TIP: If you're thinking about taking the plunge and going with an SSD, seek out PCWorld's article titled "How to stretch the life of your SSD storage"
This article explains how to disable search indexing in Windows, disabling hibernation, etc. It also explains further what the mechanics of the SSD are with regard to its lifespan. If you're new to the world of SSDs as I was, it's a very helpful article
Sidenote: I do actually own this item and purchased it from a site with a membership 2-day free shipping program.
This review is from: Corsair Raptor K50 Gaming Keyboard (CH-9000007-NA)
Pros: - Love these colors! Whether your rig is lit with blue, green, red, or whatever color LEDs, this keyboard can be set to match the exact hue. Or if you're a female gamer and want a pink lighted keyboard. :) The software has presets for the primary colors and pink and purple. (See con #1)
- 54 Programmable keys with 18 keys in 3 group presets (see cons #2)
- Intuitive volume knob and media keys (not affected by con #2). For some reason I really love the volume knob. I almost wish my Corsair m90 scroll wheel was like it.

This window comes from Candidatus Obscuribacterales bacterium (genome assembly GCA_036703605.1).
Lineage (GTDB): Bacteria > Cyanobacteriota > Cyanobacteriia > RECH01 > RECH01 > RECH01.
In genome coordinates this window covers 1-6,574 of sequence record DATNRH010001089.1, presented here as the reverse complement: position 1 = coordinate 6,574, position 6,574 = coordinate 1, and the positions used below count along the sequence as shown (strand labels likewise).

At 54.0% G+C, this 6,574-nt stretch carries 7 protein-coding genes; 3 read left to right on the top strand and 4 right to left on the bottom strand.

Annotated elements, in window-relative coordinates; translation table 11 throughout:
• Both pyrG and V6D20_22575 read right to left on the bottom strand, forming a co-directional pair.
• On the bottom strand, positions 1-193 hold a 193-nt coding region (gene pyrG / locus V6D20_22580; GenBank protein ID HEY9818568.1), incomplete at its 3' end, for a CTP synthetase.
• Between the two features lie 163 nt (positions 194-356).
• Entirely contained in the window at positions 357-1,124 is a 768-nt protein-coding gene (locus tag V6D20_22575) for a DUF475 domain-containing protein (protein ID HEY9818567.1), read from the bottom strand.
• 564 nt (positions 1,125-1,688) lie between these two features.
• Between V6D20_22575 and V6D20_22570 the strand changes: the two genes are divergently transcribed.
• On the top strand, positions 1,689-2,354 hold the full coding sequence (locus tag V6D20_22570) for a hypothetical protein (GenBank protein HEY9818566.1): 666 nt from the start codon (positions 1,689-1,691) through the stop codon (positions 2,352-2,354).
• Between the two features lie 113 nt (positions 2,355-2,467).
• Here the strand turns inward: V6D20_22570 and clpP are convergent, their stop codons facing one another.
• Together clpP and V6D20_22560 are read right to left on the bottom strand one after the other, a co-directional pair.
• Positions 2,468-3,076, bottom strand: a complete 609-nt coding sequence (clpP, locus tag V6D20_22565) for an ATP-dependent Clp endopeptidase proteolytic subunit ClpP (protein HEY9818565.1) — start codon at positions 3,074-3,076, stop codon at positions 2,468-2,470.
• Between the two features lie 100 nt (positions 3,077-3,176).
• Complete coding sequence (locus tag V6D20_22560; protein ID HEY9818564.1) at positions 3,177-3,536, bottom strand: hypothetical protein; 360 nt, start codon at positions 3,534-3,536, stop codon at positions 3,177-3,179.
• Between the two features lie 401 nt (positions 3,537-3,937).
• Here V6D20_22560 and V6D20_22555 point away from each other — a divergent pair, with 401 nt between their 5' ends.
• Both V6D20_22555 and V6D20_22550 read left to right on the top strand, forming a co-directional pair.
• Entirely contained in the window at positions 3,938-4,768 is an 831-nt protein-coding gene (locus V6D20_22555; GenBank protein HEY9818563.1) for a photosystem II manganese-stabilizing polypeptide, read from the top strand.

- Thick, sturdy composition. Despite the cons, the overall device is a solid and sturdy metal build. The brushed metal appearance is even sexy, I would say. It's heavy and seems to be of decent quality. But the cons disagree..
- Thick cable from the keyboard and dual USB plugs to your rig so the USB port on the keyboard (see con #3) isn't underpowered by splitting. This works well with my Corsair M60 and M90 mice, naturally. It seems it would survive a beating at the hand of computer chair wheels on a hardwood floor.
- Easy to use, all inclusive macro recording (con #2.).
- Great feel of the rubberized keys. They're not of cheap, slick, shiny plastic material. They are a matte, semi-sticky rubberized surface that is pleasing to the touch.
- There is a modest *click* when you press the keys but it's not too soft and not overly mechanical or binary. You do have to press relatively hard for a keystroke to register, however. (major con #4.)
- If you own multiple Corsair products then you'll find that the (Windows-only) software detects them all in one neat package. You can switch between each device easily and change settings all in the same Corsair programs. Go to coursair's official page for this keyboard on their site and there is a screenshot of the software and how it interacts with other Corsair products.